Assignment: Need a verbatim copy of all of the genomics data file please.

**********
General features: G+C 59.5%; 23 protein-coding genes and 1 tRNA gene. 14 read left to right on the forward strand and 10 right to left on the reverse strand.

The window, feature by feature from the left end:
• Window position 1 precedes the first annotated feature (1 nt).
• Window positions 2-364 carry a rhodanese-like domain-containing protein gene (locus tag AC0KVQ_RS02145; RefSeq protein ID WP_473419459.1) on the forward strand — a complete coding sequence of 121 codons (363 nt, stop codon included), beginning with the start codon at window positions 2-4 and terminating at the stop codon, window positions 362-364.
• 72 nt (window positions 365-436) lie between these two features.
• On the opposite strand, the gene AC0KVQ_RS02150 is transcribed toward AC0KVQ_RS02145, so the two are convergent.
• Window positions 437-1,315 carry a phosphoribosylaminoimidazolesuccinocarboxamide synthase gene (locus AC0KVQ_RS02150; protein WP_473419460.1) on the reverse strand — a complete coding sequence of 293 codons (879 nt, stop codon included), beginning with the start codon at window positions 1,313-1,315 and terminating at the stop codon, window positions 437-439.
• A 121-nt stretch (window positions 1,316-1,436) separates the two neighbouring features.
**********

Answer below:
General features: G+C 59.5%; 23 protein-coding genes and 1 tRNA gene. 14 read left to right on the forward strand and 10 right to left on the reverse strand.

The window, feature by feature from the left end:
• Window position 1 precedes the first annotated feature (1 nt).
• Window positions 2-364 carry a rhodanese-like domain-containing protein gene (locus tag AC0KVQ_RS02145; RefSeq protein ID WP_473419459.1) on the forward strand — a complete coding sequence of 121 codons (363 nt, stop codon included), beginning with the start codon at window positions 2-4 and terminating at the stop codon, window positions 362-364.
• 72 nt (window positions 365-436) lie between these two features.
• On the opposite strand, the gene AC0KVQ_RS02150 is transcribed toward AC0KVQ_RS02145, so the two are convergent.
• Window positions 437-1,315 carry a phosphoribosylaminoimidazolesuccinocarboxamide synthase gene (locus AC0KVQ_RS02150; protein WP_473419460.1) on the reverse strand — a complete coding sequence of 293 codons (879 nt, stop codon included), beginning with the start codon at window positions 1,313-1,315 and terminating at the stop codon, window positions 437-439.
• A 121-nt stretch (window positions 1,316-1,436) separates the two neighbouring features.